First Love #68 (September 1956) “Forbidden To Love Him”, page 1, pencils and inks by Bill Draut
A young lady meets a man at a dance and quickly falls in love. Early in the relationship the man tells the woman that he is an Indian. The lady is surprised and then ashamed at her response. She loves him and wants to marry him. On her return home she finds her parents waiting. They have heard from neighbors that her date was an Indian and they insists she stop seeing him. Of course she refuses and the conflict at home continues. The man gives a speech at a bond rally before the entire town. It is revealed that he is a war hero. He gives an impassioned speech about the importance of foreigners in the history of America and the true meaning of freedom. The town is ashamed about their treatment of the man and the couple wed with everyone’s approval.
The story of “Forbidden To Love Him” is based in Oklahoma and the chief character is an Indian. Nevertheless it is hard not to a consider this story a more universal condemnation of the racial or ethnic intolerance in much of America during the 50’s. It is a topic that Simon and Kirby had touched on in “Different” (Young Romance #30, February 1951). But their version was much more circumvent and not nearly as bold as this story. “Forbidden To Love Him” may have been a little heavy handed but it effectively highlighted the hypocrisy involved.
First Love #68 (September 1956) contents page, pencils by Jack Kirby, inks by Jack Kirby?
As with FL #69 we have a contents page with an introductory story that at a casual glance could appear to be the work of Bill Draut. In FL #69 the story was a sort of prequel to the feature story. Here in FL #68 it is more like the comic equivalent of a movie trailer. We have less to work with in determining the correct attribution because in four panels all we have are the couple with limited background. Still once you ignore the Draut style eyebrows Kirby characteristics keep popping out. The poses for panels 3 and 4 look particularly like Kirby’s and not the way Draut would have done it. I am discounting Joe Simon’s as the penciller because FL #69 provided examples of both Joe and Jack copying Draut. The art in FL #68 contents page matches Kirby’s version of Draut then it does Simon’s.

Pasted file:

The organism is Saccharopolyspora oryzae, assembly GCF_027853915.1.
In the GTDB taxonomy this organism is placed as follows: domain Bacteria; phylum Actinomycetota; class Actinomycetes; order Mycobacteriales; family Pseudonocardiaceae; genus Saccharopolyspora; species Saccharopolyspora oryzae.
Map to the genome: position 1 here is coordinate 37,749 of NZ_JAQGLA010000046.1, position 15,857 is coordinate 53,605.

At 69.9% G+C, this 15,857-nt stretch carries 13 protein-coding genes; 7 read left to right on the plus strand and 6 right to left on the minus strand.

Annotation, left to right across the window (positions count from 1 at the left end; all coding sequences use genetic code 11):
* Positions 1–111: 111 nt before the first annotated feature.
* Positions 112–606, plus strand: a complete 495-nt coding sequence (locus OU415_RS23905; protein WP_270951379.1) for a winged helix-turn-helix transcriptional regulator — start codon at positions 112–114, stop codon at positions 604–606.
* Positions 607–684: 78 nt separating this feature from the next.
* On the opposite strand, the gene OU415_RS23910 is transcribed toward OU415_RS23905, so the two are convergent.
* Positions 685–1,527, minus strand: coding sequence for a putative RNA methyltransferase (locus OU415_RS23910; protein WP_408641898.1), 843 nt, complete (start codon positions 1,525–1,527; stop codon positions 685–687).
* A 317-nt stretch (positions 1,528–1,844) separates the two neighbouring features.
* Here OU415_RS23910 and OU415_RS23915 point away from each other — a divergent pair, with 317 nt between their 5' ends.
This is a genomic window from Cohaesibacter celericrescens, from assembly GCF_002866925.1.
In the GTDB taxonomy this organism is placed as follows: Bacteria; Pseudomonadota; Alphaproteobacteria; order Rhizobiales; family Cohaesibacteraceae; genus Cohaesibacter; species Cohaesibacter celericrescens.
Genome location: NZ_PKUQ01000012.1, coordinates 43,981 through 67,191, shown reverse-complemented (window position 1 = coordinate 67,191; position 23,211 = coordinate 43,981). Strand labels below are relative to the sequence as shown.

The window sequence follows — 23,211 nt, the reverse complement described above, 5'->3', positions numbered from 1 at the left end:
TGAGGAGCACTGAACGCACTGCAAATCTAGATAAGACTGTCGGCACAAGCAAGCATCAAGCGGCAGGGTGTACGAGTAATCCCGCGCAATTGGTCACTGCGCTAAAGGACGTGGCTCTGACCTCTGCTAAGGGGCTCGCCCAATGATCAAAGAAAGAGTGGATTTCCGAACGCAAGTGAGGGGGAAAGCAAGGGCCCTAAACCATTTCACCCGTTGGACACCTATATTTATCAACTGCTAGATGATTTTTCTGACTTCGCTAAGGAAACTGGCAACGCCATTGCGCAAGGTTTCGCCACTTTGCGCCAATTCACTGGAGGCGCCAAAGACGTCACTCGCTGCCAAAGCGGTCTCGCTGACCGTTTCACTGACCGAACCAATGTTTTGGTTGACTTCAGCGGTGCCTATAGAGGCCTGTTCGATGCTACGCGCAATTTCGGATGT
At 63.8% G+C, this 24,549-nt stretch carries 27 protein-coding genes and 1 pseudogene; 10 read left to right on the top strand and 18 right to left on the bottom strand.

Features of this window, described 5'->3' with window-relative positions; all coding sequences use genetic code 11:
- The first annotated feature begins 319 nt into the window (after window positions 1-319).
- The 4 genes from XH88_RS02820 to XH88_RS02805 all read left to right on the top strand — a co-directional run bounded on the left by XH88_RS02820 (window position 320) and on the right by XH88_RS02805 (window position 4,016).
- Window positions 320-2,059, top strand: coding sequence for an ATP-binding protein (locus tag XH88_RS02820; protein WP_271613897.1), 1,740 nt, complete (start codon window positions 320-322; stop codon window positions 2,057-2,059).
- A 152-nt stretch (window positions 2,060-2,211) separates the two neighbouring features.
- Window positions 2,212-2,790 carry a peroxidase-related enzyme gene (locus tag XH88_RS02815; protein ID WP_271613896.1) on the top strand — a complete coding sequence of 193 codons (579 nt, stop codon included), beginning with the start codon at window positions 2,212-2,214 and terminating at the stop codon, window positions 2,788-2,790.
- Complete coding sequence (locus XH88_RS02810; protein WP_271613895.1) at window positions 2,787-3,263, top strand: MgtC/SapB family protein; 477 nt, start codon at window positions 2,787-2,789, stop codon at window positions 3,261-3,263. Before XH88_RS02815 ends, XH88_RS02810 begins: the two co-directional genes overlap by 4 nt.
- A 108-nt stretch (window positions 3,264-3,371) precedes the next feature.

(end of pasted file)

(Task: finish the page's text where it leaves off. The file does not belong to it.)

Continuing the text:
First Love #68 (September 1956) “Forbidden To Love Him”, page 5 panel 1, pencils and inks by Bill Draut
The last panel of the introduction story is more complicated and provides more clues as to Kirby’s involvement. In places Jack seems to forget that he is supposed to be imitating Draut and some faces look like pure Kirby. What is particularly surprising about this panel is that it is a swipe from one that Bill did in the story. Bill’s original depicted the crowd’s shame as the man revealed his wartime heroism. Jack has converted the scene to town’s anger about the coming marriage. But there is no mistaking the derivation because the lady’s father and mother have the same positions. The bride-to-be herself was left out by Jack because it would not have been appropriate for her to share the town’s anger. It is interesting to compare Bill and Jack’s approach to the crowd. Bill provides more people and arranges them to regularly diminish in size as we go from front to back. Jack draws fewer individuals and we are less aware of the size of the crowd because we cannot see the back. By doing this Kirby is able to provide clearer representation of the emotions for the people he does shows. In the comments to FL #69 Stan Taylor correctly remarked how the architecture looked like Kirby’s. This panel in FL #68 does not provide as many buildings but it still is interesting to compare Jack’s method to how Bill handle’s architecture.